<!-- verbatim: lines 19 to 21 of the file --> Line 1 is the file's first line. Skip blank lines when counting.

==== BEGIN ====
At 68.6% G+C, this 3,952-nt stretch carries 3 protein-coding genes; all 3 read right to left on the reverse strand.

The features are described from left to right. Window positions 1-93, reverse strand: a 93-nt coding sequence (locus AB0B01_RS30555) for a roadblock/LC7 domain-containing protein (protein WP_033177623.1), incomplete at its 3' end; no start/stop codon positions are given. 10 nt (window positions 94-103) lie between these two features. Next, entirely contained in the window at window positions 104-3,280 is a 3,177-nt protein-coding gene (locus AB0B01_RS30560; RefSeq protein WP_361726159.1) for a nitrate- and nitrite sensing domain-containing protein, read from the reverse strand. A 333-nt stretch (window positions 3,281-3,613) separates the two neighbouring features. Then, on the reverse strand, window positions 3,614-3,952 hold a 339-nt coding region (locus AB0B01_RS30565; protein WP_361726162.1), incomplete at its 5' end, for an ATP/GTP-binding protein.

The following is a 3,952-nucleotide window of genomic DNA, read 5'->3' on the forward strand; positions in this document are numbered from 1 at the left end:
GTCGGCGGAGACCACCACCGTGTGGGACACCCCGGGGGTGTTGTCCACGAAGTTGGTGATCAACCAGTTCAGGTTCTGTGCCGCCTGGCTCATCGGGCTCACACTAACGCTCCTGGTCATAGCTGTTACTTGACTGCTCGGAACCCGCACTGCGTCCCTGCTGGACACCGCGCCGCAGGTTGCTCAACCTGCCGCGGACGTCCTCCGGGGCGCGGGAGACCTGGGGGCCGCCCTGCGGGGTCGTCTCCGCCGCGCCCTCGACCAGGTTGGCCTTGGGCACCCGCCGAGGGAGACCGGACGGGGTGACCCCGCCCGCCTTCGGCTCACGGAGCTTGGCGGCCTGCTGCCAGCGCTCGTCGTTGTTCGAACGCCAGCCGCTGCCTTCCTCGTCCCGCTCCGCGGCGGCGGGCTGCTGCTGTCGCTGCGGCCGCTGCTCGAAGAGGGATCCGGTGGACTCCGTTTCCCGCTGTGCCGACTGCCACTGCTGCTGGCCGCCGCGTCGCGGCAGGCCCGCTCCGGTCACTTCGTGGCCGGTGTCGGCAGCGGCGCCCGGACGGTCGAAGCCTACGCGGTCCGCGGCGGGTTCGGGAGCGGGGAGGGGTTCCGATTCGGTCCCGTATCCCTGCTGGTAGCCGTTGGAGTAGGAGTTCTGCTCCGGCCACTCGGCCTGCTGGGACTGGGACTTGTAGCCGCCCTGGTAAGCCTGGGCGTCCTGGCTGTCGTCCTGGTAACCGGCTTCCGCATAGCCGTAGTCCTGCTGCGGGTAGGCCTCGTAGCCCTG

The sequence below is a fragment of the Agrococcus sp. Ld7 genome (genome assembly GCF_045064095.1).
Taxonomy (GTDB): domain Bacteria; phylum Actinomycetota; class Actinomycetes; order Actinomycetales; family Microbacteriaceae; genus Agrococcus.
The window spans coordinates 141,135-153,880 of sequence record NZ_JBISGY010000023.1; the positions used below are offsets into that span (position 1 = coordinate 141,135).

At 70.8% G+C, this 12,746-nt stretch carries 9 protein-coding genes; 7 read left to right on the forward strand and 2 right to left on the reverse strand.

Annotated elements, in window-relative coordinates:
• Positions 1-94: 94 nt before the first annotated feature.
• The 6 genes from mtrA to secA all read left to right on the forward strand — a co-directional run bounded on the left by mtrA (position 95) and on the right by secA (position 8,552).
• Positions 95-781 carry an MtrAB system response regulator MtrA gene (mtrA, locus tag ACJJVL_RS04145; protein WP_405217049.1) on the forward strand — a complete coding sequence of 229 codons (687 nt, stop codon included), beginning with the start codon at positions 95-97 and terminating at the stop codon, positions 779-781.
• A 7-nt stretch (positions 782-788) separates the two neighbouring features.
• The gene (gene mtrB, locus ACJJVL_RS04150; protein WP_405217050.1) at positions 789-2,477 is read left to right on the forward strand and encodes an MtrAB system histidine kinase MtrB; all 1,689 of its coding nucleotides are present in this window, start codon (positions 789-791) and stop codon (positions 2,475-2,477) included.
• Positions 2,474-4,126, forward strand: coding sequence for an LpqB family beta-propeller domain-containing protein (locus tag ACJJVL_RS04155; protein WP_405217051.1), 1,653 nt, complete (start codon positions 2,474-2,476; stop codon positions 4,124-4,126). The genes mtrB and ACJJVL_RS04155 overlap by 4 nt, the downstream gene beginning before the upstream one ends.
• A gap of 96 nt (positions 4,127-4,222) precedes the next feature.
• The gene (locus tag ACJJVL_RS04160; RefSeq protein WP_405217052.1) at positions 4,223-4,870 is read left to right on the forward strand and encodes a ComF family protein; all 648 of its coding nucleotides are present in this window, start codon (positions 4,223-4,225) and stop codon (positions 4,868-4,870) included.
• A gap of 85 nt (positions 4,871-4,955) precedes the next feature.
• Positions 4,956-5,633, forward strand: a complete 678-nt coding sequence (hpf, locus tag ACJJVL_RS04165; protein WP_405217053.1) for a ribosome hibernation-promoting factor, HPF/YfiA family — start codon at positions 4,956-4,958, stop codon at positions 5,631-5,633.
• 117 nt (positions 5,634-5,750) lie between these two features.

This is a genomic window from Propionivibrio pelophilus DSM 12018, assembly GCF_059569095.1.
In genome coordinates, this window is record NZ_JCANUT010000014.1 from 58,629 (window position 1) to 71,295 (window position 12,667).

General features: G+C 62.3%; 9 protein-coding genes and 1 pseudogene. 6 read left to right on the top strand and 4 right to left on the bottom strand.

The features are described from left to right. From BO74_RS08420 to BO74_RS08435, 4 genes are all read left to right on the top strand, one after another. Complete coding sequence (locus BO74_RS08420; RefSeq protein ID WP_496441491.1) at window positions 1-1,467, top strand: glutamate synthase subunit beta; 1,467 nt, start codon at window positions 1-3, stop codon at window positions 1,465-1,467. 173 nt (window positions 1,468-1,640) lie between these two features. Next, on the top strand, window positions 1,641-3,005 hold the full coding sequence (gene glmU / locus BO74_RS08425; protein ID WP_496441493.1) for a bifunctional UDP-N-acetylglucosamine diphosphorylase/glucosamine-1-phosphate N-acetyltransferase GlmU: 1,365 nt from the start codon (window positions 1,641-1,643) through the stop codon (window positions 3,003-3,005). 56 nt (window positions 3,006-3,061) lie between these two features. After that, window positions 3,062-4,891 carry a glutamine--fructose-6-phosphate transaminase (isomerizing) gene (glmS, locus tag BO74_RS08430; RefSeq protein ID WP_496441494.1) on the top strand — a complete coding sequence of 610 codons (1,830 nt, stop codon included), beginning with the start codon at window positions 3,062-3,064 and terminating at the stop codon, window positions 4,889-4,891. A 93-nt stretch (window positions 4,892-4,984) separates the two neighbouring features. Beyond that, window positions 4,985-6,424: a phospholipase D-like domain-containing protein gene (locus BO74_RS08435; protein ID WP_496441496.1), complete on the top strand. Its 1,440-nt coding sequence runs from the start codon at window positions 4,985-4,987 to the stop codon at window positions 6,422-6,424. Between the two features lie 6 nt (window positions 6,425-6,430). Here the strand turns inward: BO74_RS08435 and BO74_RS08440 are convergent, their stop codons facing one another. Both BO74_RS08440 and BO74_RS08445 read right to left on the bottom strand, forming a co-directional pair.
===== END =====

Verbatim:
• Positions 4,956-5,633, forward strand: a complete 678-nt coding sequence (hpf, locus tag ACJJVL_RS04165; protein WP_405217053.1) for a ribosome hibernation-promoting factor, HPF/YfiA family — start codon at positions 4,956-4,958, stop codon at positions 5,631-5,633.
• 117 nt (positions 5,634-5,750) lie between these two features.

This is a genomic window from Propionivibrio pelophilus DSM 12018, assembly GCF_059569095.1.